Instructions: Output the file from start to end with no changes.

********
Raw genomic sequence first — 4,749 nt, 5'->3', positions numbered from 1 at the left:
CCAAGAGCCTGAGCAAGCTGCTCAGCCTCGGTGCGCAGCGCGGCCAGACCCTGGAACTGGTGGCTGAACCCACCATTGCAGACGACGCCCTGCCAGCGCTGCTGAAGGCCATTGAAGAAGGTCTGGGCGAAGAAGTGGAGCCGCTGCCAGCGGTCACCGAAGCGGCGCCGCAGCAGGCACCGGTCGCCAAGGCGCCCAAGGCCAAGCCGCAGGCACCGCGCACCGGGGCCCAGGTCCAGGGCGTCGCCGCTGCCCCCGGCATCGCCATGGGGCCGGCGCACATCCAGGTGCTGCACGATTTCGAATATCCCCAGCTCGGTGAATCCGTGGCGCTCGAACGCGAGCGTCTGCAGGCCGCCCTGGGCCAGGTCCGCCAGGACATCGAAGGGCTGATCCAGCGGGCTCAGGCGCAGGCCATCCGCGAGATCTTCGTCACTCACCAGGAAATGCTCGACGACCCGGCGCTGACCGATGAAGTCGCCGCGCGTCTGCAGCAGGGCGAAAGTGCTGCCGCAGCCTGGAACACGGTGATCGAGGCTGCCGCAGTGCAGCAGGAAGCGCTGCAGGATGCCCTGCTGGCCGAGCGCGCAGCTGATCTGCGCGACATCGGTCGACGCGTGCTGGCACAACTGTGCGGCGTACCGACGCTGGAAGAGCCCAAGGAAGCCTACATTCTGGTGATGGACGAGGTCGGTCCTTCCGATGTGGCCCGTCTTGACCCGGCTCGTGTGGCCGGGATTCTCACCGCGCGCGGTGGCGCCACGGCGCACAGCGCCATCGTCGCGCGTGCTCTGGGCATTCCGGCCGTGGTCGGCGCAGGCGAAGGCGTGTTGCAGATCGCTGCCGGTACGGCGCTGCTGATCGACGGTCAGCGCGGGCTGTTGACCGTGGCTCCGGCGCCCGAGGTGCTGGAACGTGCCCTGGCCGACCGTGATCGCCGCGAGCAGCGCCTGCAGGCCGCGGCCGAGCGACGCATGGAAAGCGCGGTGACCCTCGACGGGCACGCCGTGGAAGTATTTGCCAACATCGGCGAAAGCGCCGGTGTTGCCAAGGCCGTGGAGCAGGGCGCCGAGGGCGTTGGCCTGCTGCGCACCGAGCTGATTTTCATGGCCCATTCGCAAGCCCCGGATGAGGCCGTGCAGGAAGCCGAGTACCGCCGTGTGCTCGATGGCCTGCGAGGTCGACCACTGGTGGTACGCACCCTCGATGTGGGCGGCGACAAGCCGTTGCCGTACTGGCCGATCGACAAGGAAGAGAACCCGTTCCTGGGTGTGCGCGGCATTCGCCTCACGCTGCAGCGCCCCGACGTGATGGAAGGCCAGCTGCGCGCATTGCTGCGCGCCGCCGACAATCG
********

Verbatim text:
Raw genomic sequence first — 4,749 nt, 5'->3', positions numbered from 1 at the left:
CCAAGAGCCTGAGCAAGCTGCTCAGCCTCGGTGCGCAGCGCGGCCAGACCCTGGAACTGGTGGCTGAACCCACCATTGCAGACGACGCCCTGCCAGCGCTGCTGAAGGCCATTGAAGAAGGTCTGGGCGAAGAAGTGGAGCCGCTGCCAGCGGTCACCGAAGCGGCGCCGCAGCAGGCACCGGTCGCCAAGGCGCCCAAGGCCAAGCCGCAGGCACCGCGCACCGGGGCCCAGGTCCAGGGCGTCGCCGCTGCCCCCGGCATCGCCATGGGGCCGGCGCACATCCAGGTGCTGCACGATTTCGAATATCCCCAGCTCGGTGAATCCGTGGCGCTCGAACGCGAGCGTCTGCAGGCCGCCCTGGGCCAGGTCCGCCAGGACATCGAAGGGCTGATCCAGCGGGCTCAGGCGCAGGCCATCCGCGAGATCTTCGTCACTCACCAGGAAATGCTCGACGACCCGGCGCTGACCGATGAAGTCGCCGCGCGTCTGCAGCAGGGCGAAAGTGCTGCCGCAGCCTGGAACACGGTGATCGAGGCTGCCGCAGTGCAGCAGGAAGCGCTGCAGGATGCCCTGCTGGCCGAGCGCGCAGCTGATCTGCGCGACATCGGTCGACGCGTGCTGGCACAACTGTGCGGCGTACCGACGCTGGAAGAGCCCAAGGAAGCCTACATTCTGGTGATGGACGAGGTCGGTCCTTCCGATGTGGCCCGTCTTGACCCGGCTCGTGTGGCCGGGATTCTCACCGCGCGCGGTGGCGCCACGGCGCACAGCGCCATCGTCGCGCGTGCTCTGGGCATTCCGGCCGTGGTCGGCGCAGGCGAAGGCGTGTTGCAGATCGCTGCCGGTACGGCGCTGCTGATCGACGGTCAGCGCGGGCTGTTGACCGTGGCTCCGGCGCCCGAGGTGCTGGAACGTGCCCTGGCCGACCGTGATCGCCGCGAGCAGCGCCTGCAGGCCGCGGCCGAGCGACGCATGGAAAGCGCGGTGACCCTCGACGGGCACGCCGTGGAAGTATTTGCCAACATCGGCGAAAGCGCCGGTGTTGCCAAGGCCGTGGAGCAGGGCGCCGAGGGCGTTGGCCTGCTGCGCACCGAGCTGATTTTCATGGCCCATTCGCAAGCCCCGGATGAGGCCGTGCAGGAAGCCGAGTACCGCCGTGTGCTCGATGGCCTGCGAGGTCGACCACTGGTGGTACGCACCCTCGATGTGGGCGGCGACAAGCCGTTGCCGTACTGGCCGATCGACAAGGAAGAGAACCCGTTCCTGGGTGTGCGCGGCATTCGCCTCACGCTGCAGCGCCCCGACGTGATGGAAGGCCAGCTGCGCGCATTGCTGCGCGCCGCCGACAATCG